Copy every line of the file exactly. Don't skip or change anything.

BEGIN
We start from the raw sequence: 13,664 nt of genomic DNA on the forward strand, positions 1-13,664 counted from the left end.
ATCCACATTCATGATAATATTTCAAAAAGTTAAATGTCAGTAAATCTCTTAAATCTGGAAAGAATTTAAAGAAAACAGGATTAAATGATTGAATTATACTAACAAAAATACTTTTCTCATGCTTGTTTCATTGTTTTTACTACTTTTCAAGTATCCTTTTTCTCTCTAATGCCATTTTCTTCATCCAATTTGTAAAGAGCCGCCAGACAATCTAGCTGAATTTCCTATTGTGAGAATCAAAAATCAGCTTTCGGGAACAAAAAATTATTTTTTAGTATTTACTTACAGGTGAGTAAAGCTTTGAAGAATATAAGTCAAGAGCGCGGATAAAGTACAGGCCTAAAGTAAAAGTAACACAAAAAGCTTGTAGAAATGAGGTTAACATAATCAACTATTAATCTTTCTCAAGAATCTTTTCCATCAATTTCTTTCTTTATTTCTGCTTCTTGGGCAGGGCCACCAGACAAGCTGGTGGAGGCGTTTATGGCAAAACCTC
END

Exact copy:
We start from the raw sequence: 13,664 nt of genomic DNA on the forward strand, positions 1-13,664 counted from the left end.
ATCCACATTCATGATAATATTTCAAAAAGTTAAATGTCAGTAAATCTCTTAAATCTGGAAAGAATTTAAAGAAAACAGGATTAAATGATTGAATTATACTAACAAAAATACTTTTCTCATGCTTGTTTCATTGTTTTTACTACTTTTCAAGTATCCTTTTTCTCTCTAATGCCATTTTCTTCATCCAATTTGTAAAGAGCCGCCAGACAATCTAGCTGAATTTCCTATTGTGAGAATCAAAAATCAGCTTTCGGGAACAAAAAATTATTTTTTAGTATTTACTTACAGGTGAGTAAAGCTTTGAAGAATATAAGTCAAGAGCGCGGATAAAGTACAGGCCTAAAGTAAAAGTAACACAAAAAGCTTGTAGAAATGAGGTTAACATAATCAACTATTAATCTTTCTCAAGAATCTTTTCCATCAATTTCTTTCTTTATTTCTGCTTCTTGGGCAGGGCCACCAGACAAGCTGGTGGAGGCGTTTATGGCAAAACCTC